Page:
How Does High Salt Intake Affect Blood Pressure

Nov 02, 2023


The normal functioning of your cells, the appropriate contraction of your muscles, and the promotion of healthy neuron activity all depend heavily on sodium, an essential mineral. Additionally, sodium aids in keeping your body's fluid levels balanced. While too much salt is bad, too little sodium may be just as harmful. Contrarily, salt is a crystal made of sodium plus chloride. NaCl, or sodium chloride, is another name for table salt. (Mohan et al., 2009)

Adequate Salt Intake

A daily salt intake of no more then 2,300 mg is advised by the DASH diet. That equates to around one teaspoon of ordinary salt. Monitoring sodium consumption can be challenging since extra salt is often buried in foods like canned soup, salted or cured meats, cheeses, frozen meals, or many prepared snacks.

Describe Salt

Sodium chloride, or NaCl, is more often known by the term salt. 40% sodium & 60% chloride make up its composition. To put it another way, 2.5 milligrammes of salt comprises 1.5 g chloride and 1 g of sodium. (Blaustein et al., 2006)

How Can Salt Make Us Hypertensive?

Our kidneys typically perform a decent job of controlling the levels of salt and water in our blood. For many of us, consuming too much salt can disturb this balance and increase the level of sodium inside the blood. This increases the quantity of water that is retained by our body, the quantity that flows in our blood, and the fluid surrounding our cells.

As blood volume increases, our blood vessels become more pressurised, which makes it harder for our hearts to circulate blood across the body. Over time, this additional strain may cause the arteries to stiffen, increasing the probability of cardiovascular disease, hypertension, and stroke. (Berglund., 1983)

5 Suggestions For Consuming Less Salt

The majority of the salt we eat comes from meals that are ready to eat as well as those that are made outside of the house. Here are some recommendations to help you consume less salt:

● Use table salts with decreased sodium or avoid salting meals.

● Bread and morning cereals, which don't taste salty, can still contain large amounts of salt.

● Always examine the nutrition facts and, if you can, pick low-salt options.

● Nuts, seeds, and other snack items should be chosen without salt rather than with salt.

● To flavour food, use spices and herbs as opposed to salt.

● When possible, request less salt when ordering items from restaurants. (Blaustein et al., 2006)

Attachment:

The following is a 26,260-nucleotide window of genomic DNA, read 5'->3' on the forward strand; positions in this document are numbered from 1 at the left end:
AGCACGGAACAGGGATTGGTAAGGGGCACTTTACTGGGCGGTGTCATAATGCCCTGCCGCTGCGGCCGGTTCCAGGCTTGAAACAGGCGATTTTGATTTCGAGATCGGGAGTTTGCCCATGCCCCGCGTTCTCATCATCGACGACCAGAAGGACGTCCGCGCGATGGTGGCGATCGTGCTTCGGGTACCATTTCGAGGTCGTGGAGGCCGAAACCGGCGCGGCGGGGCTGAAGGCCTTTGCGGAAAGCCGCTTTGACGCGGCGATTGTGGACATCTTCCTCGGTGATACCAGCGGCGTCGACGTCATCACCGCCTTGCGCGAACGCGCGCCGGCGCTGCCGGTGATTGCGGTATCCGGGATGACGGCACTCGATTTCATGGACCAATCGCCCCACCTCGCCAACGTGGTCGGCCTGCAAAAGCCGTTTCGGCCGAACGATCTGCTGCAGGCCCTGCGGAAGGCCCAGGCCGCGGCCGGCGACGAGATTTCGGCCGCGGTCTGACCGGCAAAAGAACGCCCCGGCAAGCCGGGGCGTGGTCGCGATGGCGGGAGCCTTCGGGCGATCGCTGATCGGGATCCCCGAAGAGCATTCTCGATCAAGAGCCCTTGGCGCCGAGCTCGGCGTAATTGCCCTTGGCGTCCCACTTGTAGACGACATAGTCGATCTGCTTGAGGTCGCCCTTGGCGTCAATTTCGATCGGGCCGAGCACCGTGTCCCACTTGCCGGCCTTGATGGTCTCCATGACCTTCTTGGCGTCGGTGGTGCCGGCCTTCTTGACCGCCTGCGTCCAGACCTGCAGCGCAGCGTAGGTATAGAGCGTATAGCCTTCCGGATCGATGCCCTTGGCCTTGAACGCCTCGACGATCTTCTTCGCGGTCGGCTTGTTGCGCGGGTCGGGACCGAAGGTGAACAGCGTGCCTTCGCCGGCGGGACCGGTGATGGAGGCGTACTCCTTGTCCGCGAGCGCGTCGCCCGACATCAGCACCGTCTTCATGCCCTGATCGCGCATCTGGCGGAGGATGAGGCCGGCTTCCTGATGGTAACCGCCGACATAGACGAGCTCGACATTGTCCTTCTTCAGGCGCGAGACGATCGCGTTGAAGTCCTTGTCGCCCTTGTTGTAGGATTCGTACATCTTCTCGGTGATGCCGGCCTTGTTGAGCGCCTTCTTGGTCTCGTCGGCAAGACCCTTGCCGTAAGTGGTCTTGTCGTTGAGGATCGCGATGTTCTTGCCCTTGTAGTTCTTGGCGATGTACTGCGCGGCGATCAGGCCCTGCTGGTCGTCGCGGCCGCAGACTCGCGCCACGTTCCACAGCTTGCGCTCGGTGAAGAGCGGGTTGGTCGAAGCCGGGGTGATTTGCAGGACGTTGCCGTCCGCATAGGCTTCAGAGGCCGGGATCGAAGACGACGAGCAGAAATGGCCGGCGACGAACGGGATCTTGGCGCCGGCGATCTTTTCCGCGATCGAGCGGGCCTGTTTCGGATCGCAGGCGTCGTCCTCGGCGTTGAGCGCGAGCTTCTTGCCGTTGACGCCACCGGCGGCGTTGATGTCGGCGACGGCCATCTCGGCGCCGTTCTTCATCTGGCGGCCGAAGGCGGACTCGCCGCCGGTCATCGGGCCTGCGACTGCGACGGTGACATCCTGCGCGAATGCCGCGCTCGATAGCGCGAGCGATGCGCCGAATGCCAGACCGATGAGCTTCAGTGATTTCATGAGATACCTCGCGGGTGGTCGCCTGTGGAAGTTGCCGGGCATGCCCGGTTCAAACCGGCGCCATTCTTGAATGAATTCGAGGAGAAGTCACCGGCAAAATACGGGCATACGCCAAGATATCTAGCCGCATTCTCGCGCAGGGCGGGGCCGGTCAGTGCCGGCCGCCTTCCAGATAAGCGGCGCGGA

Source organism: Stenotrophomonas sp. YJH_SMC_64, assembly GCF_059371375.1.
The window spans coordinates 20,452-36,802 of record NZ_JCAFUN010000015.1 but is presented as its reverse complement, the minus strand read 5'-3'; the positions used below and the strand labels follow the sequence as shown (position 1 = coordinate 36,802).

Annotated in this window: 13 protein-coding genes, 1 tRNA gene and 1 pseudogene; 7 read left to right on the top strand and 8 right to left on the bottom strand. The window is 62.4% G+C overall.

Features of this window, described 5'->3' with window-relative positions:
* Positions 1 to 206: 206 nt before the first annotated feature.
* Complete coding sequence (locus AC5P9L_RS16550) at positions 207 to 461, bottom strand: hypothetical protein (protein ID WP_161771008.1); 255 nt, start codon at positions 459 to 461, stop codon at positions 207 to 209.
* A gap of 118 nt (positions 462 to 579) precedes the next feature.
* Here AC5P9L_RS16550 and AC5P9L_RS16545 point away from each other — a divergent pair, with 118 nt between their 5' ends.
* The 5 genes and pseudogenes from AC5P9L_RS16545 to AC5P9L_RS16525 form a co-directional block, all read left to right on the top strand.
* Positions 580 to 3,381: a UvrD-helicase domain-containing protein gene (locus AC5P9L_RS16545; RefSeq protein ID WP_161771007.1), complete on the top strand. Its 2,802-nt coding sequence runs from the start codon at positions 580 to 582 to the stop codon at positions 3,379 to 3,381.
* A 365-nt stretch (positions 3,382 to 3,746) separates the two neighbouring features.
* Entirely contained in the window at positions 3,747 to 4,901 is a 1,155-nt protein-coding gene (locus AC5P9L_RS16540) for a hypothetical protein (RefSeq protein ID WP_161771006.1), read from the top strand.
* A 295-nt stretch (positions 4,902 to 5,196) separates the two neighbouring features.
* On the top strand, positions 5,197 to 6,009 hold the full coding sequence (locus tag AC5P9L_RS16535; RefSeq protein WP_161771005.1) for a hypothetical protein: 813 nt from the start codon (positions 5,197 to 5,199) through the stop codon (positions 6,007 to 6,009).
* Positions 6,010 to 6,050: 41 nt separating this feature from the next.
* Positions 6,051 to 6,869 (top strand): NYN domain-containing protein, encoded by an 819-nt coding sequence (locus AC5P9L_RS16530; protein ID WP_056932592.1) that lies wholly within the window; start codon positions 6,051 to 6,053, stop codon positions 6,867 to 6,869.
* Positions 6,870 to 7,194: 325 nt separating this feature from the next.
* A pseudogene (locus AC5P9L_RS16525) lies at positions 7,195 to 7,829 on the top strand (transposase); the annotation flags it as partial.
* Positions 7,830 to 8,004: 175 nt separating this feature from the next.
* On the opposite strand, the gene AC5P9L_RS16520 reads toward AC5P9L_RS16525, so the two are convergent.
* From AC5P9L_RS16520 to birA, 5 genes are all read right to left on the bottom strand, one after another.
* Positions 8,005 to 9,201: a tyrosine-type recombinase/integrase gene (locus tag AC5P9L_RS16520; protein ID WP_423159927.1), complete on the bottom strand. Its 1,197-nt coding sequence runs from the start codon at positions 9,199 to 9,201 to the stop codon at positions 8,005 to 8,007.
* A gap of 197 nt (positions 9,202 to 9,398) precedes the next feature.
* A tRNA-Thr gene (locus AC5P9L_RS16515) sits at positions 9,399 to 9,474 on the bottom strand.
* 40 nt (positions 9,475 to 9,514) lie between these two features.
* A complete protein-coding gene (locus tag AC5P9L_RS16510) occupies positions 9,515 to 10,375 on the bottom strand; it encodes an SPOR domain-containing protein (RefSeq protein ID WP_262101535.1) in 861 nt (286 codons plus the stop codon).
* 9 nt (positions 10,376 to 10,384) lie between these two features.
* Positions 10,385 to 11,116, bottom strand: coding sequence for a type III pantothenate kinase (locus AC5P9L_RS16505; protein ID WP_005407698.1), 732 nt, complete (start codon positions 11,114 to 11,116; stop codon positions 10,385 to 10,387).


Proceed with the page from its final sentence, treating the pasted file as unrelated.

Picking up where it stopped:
Sodium-Rich Foods

● processed meats like gammon, sausages, bacon and salami

● Cheeses

● Yeast extracts, stock cubes, and gravy granules

● Olives, pickles, and other foods that are pickled

● Dry-roasted nuts with crisps with salt

● smoked and salted fish and meat

● Sauces: ketchup, mayonnaise, BBQ sauce, soy sauce. (Mohan et al., 2009)


A key risk factor for a number of illnesses is high blood pressure. These include heart disease, diabetes, renal illness, vascular dementia, strokes, and mobility issues. A low-sodium diet may eventually be useful for people who are suffering from these illnesses.

For each gram of salt you eliminated from our usual daily diet, there would be around 6,000 fewer fatal heart attacks and strokes each year in the UK. Estimates suggest that reducing salt intake with 10 gms per daily towards 6 grms daily could lower high blood pressure and save 16% of stroke deaths and 12% of deaths from coronary heart disease. 1983 (Berglund)

In the UK and internationally, this would save more than 19,000 stroke-related fatalities in addition to heart attacks each year. Reducing your salt intake is one of the easiest ways to reduce blood pressure, especially if you have high blood pressure. (Mohan et al., 2009)


1.Mohan, S., & Campbell, N. R. (2009). Salt and high blood pressure. Clinical Science, 117(1), 1-11.

2.Blaustein, M. P., Zhang, J., Chen, L., & Hamilton, B. P. (2006). How does salt retention raise blood pressure?. American Journal of Physiology-Regulatory, Integrative and Comparative Physiology, 290(3), R514-R523.

3.Berglund, G. (1983). The role of salt in hypertension. Acta Medica Scandinavica, 213(S672), 117-120.


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